Get Ready for Extreme Winter Weather
Aging Matters

Weather predictions across the Midwest and the Atlantic areas will be above-normal snowfalls and below normal temperatures in regions. The Farmers' Almanac says the 2017-2018 season will be colder and wetter than last year's, especially in the East and Midwest. The most extreme winter weather brings big storms with heavy rain and snow to hit the Atlantic Seaboard on Jan. 20-23; Feb. 4-7 and 16-19; and March 1-3.

However, the Southeast and parts of Texas not so much. They expect milder conditions but in some parts, look for a few storms.

If you happen upon winter roads, follow these driving safety tips (AARP):

  • Check batteries - they weaken in cold weather. If your battery is three years old, it may need replacing. Here's a good way to check it: Turn on the headlights, then start the engine. If the lights brighten when the engine is running, your battery's weak. Also, check windshield washer fluid and engine antifreeze levels.
  • Equip car with proper gear: jumper cables, ice scraper with a brush, cat litter to use under slipping wheels if stuck, small shovel, flashlight and batteries, phone charger, drinking water, and snacks. And keep the gas tank filled. Change to all-season tires for the light snow and tire chains for the heavier kind.
  • Scrub the windshield and rear window. And before driving de-ice all the windows and wipe snow off the head and rear lights.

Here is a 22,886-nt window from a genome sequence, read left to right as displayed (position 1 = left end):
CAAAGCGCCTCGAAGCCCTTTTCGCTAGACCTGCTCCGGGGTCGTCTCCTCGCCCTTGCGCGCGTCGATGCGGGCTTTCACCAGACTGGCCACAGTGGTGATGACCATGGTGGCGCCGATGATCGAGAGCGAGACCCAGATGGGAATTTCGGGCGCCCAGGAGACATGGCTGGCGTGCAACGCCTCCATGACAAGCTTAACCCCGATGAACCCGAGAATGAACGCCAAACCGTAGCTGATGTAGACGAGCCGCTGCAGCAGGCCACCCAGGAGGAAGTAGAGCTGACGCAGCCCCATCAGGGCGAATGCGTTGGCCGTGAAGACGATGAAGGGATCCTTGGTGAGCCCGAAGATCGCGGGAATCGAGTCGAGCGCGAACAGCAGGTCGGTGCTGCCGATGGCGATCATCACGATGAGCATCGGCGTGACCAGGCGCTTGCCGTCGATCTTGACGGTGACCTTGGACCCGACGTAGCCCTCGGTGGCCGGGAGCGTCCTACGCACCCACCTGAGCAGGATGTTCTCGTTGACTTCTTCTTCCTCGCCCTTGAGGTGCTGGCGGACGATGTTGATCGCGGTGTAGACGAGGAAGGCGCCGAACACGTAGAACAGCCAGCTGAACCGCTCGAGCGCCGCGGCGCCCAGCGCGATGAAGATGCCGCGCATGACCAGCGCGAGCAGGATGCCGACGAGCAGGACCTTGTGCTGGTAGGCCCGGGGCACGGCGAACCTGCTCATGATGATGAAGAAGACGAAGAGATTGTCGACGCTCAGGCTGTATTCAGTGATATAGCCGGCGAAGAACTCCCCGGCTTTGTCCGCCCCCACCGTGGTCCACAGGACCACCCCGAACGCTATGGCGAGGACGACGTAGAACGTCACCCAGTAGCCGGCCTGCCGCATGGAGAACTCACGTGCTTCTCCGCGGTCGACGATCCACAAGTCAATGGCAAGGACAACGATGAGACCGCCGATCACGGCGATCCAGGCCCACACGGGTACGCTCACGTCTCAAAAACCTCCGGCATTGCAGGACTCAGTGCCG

• Driving in the snow requires gentle speeds and no abrupt changes. Try not to start too quickly. It can cause the tires to spin.
  • Brake properly - Pump if the car does not have anti-lock brakes, the method of manually pumping can maintain control on slippery roads. Gently apply and release pressure at a moderate rate. Do not apply quick or steady pressure, as this can cause your wheels to lock and your car to skid.
  • Brake properly with ABS - Do not pump the brake pedal in a car with ABS. In a car with ABS the wheels should never lock, so pumping takes the car longer to stop. In an emergency stop in a car with ABS, you should apply the brake pedal firmly and hold it while the ABS does all the work.
  • If the rear end slides sideways on the slippery surface, turn the steering wheel the same direction of the rear end. If it's sliding out to the left, turn the wheel to the left; if right, turn right. Otherwise, the car spins. Anti-skid control helps, but it can't prevent all.
  • Pack with blankets -- small candles in containers can warm the inside if stranded. When lighting the candle, slightly open a window to avoid carbon dioxide. If you keep the engine running to stay warm, also open a couple of windows a bit to allow fresh air in case there's an exhaust-system leak.

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Carol Marak, aging advocate, She's earned a Certificate in the Fundamentals of Gerontology from UC Davis, School of Gerontology.

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